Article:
That’s fine, and good for him, but here’s the truth: We also judge presidents based on how they react in unexpected and unanticipated situations — when the oil well explodes in the waters off Louisiana, when the Republican is elected in Massachusetts to Ted Kennedy’s Senate seat, when somebody announces something about apartment construction in East Jerusalem, when hundreds of thousands of Iranians take to the streets. Nothing that’s happened since the election should give us any reason to believe that the gut-instinct way Obama reacts to difficulties, setbacks, or disappointments has changed. He seems split between remaining almost affectless (as in the month or so post-Deepwater) and overly angry (his post-election press conference, and the press conference after the tax-cut deal in which he called Republicans hostage takers and Democrats sanctimonious).

Sure, when he gets his way, he’s all smiles and bonhomie, but that’s not going to be the hand he’s dealt next year either domestically or in foreign affairs. He managed to pull off a few weeks of last-minute triumphs that have made him feel good and that do set him up far better than failure would have done. But he’s going to have to fight against his own nature to cope with the kinds of troubles that will be coming at him in the next year, and usually, troubles only deepen people’s core personalities, they don’t alter them.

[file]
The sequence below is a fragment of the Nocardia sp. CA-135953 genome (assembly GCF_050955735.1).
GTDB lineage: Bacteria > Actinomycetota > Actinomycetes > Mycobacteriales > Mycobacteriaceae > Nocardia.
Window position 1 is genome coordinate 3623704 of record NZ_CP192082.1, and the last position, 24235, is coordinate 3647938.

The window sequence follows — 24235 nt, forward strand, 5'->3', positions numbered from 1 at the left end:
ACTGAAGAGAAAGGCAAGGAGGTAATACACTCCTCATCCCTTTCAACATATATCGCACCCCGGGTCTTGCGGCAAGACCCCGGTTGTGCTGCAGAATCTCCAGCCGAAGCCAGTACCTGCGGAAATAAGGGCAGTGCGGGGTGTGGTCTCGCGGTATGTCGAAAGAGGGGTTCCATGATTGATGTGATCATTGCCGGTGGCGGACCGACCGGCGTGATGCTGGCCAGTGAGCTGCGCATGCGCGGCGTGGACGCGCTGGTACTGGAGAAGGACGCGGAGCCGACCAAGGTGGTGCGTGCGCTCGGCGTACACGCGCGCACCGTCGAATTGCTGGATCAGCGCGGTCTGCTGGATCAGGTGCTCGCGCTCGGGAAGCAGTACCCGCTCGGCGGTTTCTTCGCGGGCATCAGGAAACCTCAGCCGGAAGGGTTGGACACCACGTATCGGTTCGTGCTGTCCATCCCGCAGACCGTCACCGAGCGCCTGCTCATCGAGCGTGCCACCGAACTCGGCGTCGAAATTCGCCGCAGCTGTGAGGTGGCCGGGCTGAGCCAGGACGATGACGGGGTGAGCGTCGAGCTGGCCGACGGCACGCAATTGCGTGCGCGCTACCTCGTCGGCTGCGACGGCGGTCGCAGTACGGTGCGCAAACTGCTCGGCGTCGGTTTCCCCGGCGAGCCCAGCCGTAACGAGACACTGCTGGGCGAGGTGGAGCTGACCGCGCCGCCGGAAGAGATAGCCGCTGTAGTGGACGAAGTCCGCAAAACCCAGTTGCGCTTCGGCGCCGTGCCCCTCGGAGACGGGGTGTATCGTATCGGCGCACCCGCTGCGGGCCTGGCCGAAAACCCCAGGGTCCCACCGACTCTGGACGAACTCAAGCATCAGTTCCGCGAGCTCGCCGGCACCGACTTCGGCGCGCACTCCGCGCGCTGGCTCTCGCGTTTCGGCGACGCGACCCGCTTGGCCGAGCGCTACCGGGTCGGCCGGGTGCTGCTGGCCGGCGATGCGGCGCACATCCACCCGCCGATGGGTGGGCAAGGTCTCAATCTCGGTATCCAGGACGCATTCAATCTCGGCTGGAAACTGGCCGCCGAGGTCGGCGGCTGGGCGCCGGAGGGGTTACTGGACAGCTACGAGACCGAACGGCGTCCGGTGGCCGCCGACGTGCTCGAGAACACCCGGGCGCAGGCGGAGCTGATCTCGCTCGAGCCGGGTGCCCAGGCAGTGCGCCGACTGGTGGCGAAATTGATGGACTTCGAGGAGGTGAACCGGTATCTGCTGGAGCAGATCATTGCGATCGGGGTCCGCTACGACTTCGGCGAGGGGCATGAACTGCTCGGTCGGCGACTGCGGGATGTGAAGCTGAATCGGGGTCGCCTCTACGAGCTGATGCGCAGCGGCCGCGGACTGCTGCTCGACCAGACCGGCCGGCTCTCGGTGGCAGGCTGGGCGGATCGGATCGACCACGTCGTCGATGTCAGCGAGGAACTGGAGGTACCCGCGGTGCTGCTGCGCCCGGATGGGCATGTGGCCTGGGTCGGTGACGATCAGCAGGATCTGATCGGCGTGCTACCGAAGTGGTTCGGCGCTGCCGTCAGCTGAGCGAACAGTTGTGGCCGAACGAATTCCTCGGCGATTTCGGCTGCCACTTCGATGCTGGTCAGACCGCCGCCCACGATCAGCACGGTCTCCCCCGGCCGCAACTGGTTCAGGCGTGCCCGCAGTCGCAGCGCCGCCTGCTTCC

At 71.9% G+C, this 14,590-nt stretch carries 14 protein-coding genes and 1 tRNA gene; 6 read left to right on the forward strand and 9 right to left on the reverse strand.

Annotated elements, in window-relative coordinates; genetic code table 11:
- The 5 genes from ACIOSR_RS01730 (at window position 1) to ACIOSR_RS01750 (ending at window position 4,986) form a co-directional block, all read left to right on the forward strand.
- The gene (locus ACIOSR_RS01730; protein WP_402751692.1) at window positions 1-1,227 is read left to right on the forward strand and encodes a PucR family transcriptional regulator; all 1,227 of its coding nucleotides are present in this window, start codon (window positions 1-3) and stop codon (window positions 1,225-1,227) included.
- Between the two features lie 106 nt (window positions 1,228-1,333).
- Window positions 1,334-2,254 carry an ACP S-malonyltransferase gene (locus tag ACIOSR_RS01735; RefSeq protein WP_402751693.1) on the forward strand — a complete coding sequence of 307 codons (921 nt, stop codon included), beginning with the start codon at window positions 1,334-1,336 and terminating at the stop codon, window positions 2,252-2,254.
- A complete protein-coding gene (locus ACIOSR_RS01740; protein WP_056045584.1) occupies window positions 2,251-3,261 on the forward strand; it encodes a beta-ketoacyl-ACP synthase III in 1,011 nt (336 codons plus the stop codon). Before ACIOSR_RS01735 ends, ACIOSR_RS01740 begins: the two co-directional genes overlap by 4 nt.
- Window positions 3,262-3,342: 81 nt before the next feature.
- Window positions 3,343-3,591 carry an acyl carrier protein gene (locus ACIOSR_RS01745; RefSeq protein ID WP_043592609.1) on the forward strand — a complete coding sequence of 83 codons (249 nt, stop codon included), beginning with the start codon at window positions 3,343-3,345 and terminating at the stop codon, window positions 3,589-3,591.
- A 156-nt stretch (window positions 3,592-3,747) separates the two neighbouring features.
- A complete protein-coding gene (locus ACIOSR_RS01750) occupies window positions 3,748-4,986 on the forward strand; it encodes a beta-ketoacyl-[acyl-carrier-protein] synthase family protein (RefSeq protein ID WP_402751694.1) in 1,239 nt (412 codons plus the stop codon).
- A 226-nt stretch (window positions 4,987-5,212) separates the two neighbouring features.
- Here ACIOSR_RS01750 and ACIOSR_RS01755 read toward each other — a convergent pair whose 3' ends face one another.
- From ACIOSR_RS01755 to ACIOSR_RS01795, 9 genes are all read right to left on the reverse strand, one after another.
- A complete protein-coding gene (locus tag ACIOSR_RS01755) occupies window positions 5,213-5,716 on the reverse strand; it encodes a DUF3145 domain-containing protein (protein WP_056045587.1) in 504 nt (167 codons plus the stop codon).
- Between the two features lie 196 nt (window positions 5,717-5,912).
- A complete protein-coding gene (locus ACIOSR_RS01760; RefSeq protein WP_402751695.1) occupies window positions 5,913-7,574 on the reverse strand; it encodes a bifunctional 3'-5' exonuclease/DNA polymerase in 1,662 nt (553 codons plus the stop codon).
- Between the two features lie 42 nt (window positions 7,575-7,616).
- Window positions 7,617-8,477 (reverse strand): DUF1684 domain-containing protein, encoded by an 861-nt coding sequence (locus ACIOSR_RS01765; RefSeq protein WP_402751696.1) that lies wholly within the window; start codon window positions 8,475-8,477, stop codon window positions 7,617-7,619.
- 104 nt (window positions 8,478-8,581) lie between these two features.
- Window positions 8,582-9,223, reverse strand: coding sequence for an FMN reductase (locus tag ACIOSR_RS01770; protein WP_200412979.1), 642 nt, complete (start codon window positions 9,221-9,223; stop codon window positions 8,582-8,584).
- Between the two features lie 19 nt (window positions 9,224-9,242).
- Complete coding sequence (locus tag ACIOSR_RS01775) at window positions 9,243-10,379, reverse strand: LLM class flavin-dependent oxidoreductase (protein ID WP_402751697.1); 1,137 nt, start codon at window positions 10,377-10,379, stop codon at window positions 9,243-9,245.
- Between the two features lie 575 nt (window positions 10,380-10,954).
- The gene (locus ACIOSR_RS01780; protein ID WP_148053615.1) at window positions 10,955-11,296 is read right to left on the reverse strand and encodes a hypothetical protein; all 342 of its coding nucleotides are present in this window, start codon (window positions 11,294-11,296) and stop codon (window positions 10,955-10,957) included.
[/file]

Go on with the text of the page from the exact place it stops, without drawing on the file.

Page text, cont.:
We are going to hear, over the next few months, that Barack Obama has staged a dramatic comeback. The story line began last week, with his string of bill signings, and will continue when the fourth-quarter economic numbers show an improved growth rate (maybe up to 3 percent) with expectations of more to come in the first quarter of next year. He has now established, whether honestly or not, that he can work with Republicans, etc. etc. It will be the mainstream media meme to end all mainstream media memes.